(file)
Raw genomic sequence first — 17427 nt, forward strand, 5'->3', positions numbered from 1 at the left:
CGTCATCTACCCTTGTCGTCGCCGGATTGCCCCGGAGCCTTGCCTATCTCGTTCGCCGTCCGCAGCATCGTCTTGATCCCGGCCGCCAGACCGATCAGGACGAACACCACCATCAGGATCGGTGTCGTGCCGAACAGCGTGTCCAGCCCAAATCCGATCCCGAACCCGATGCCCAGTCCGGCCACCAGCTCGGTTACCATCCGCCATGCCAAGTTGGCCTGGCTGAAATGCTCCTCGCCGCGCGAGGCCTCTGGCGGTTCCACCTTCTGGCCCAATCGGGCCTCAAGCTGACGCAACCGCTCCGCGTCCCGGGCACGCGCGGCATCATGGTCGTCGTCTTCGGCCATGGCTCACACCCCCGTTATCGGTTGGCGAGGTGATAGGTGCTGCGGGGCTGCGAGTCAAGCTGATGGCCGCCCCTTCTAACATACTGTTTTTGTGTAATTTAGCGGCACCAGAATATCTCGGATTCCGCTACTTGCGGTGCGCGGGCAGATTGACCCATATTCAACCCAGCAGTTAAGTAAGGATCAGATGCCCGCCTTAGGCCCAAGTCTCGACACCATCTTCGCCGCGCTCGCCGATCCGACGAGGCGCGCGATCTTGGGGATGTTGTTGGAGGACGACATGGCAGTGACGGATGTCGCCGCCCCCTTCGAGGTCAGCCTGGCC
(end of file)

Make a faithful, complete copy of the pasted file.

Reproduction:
Raw genomic sequence first — 17427 nt, forward strand, 5'->3', positions numbered from 1 at the left:
CGTCATCTACCCTTGTCGTCGCCGGATTGCCCCGGAGCCTTGCCTATCTCGTTCGCCGTCCGCAGCATCGTCTTGATCCCGGCCGCCAGACCGATCAGGACGAACACCACCATCAGGATCGGTGTCGTGCCGAACAGCGTGTCCAGCCCAAATCCGATCCCGAACCCGATGCCCAGTCCGGCCACCAGCTCGGTTACCATCCGCCATGCCAAGTTGGCCTGGCTGAAATGCTCCTCGCCGCGCGAGGCCTCTGGCGGTTCCACCTTCTGGCCCAATCGGGCCTCAAGCTGACGCAACCGCTCCGCGTCCCGGGCACGCGCGGCATCATGGTCGTCGTCTTCGGCCATGGCTCACACCCCCGTTATCGGTTGGCGAGGTGATAGGTGCTGCGGGGCTGCGAGTCAAGCTGATGGCCGCCCCTTCTAACATACTGTTTTTGTGTAATTTAGCGGCACCAGAATATCTCGGATTCCGCTACTTGCGGTGCGCGGGCAGATTGACCCATATTCAACCCAGCAGTTAAGTAAGGATCAGATGCCCGCCTTAGGCCCAAGTCTCGACACCATCTTCGCCGCGCTCGCCGATCCGACGAGGCGCGCGATCTTGGGGATGTTGTTGGAGGACGACATGGCAGTGACGGATGTCGCCGCCCCCTTCGAGGTCAGCCTGGCC